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Reports, Fed weigh down trading

NEW YORK – Wall Street retreated Tuesday after aluminum producer Alcoa Inc. and chip maker Advanced Micro Devices Inc. issued disappointing reports and the Federal Reserve voiced concerns about the slumping economy.

Stocks were already lower on worries about weak first-quarter earnings when the minutes from the Fed’s March 18 meeting were released. The minutes showed that some central bank officials, who forecast that the economy would contract during the first half, were concerned about the possibility of a “prolonged and severe” business downturn.

The minutes also indicated that Fed officials were conflicted over how much more interest rates could be reduced at the expense of higher inflation. The combination of a slow economy but not much more room for interest rate cuts at first rattled investors and sent the Dow Jones industrials to a loss of 86 points, although the blue chips regained some ground in the final hour of trading.

The market’s overall steadiness indicated to analysts that investors are more level-headed than they were just a few weeks ago, when the global banking system was in crisis mode and Bear Stearns Cos. was forced to accept a buyout from JPMorgan Chase & Co.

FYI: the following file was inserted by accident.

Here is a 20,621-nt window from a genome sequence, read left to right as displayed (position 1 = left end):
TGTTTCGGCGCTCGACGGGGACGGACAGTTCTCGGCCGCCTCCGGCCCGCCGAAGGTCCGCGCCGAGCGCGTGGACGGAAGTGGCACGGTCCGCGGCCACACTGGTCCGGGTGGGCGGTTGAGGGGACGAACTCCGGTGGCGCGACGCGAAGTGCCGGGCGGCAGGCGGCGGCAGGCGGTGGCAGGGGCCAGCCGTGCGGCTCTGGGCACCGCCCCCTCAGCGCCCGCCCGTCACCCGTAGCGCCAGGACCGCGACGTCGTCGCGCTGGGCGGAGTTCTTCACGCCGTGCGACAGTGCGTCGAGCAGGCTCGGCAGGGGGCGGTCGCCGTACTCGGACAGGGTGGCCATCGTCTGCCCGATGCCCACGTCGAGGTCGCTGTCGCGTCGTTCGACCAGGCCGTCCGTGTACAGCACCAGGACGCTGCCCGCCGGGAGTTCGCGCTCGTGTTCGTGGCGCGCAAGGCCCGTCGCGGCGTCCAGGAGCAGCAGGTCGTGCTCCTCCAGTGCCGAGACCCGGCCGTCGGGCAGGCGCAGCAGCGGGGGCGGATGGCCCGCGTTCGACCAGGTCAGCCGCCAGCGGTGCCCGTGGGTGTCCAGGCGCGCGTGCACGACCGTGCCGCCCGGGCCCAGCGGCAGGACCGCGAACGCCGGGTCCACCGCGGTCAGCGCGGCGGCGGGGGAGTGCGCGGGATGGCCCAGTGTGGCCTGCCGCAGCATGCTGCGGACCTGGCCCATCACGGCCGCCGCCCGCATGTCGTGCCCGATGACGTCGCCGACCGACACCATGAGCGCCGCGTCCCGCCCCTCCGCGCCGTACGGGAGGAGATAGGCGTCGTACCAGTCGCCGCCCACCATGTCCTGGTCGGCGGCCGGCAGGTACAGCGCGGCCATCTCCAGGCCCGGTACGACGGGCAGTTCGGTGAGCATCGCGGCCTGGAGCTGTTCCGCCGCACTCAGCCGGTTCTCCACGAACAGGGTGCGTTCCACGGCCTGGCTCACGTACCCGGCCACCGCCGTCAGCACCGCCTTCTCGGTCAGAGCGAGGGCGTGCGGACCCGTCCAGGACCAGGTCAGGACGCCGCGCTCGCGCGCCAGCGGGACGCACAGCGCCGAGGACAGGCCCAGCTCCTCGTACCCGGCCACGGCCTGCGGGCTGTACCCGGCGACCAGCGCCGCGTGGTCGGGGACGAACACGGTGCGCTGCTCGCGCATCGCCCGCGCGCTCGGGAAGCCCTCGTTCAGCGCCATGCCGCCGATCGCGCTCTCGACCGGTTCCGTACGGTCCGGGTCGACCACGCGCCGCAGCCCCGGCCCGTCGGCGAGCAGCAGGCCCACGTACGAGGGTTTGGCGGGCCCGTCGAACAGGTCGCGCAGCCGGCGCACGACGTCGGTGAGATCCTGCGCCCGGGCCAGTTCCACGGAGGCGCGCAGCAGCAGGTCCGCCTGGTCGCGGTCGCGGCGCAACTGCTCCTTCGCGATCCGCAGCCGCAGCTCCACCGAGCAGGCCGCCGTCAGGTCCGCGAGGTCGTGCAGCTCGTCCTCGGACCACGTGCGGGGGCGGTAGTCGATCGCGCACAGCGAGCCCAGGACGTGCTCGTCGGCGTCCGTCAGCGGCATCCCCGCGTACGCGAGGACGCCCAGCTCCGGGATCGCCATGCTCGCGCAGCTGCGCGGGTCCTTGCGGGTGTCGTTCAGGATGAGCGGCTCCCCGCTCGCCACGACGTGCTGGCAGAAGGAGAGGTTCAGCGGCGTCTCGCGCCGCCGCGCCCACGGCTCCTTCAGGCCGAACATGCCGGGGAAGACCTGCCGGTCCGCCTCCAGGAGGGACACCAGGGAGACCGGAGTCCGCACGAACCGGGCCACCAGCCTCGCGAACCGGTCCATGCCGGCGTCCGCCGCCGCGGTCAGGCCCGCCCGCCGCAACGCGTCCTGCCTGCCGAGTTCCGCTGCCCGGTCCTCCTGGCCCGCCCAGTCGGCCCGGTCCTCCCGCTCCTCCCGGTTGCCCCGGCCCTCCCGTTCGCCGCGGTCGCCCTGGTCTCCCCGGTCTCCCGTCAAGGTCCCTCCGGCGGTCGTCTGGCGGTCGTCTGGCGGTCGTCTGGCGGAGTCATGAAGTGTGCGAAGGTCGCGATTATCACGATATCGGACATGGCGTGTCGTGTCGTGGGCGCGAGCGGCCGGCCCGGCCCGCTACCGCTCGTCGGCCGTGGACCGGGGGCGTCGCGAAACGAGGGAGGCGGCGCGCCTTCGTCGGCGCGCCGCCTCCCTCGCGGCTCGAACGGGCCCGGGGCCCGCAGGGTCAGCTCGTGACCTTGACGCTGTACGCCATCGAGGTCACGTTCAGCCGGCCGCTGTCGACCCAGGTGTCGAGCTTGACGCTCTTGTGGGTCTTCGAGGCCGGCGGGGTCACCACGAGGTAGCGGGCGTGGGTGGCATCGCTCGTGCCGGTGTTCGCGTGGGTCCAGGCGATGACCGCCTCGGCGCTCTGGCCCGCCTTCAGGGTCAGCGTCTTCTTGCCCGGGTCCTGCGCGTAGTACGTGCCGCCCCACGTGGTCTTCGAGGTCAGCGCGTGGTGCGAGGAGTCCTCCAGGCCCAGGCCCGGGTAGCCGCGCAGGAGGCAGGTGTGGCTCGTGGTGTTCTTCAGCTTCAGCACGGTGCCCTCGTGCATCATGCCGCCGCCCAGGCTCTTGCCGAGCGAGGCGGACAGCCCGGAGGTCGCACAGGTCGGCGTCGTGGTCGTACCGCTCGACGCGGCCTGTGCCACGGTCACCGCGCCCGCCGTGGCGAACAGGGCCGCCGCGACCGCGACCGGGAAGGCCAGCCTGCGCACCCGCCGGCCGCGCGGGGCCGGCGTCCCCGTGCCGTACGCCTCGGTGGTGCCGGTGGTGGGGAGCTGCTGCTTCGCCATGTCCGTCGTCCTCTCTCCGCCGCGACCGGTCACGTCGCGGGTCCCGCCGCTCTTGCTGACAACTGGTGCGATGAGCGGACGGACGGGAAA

But corporate reports at the start of first-quarter earnings season were nonetheless troubling. Given a 54 percent drop in Alcoa’s first-quarter profit, a 15 percent drop in AMD’s first-quarter sales and a lowered profit outlook at rival chip maker Novellus Systems Inc., it appeared to some on Wall Street that they might have to pare back their profit estimates for this year.

“While investors had a pretty much washed-out, pessimistic view of the economy, those investors also had an unrealistic view on earnings … It seems investors are conflicted between their pessimism on the economy and their optimism on earnings,” said Jack A. Ablin, chief investment officer at Harris Private Bank. “The good news is, we’ve moved away from emotional, jittery trading to a reconciliation of values. The market is substantially more rational than it was.”

The Dow fell 35.99, or 0.29 percent, to 12,576.44.

Overseas, Japan’s Nikkei stock average fell 1.49 percent. Britain’s FTSE 100 slid 0.41 percent, Germany’s DAX index lost 0.72 percent, and France’s CAC-40 dropped 0.65 percent.


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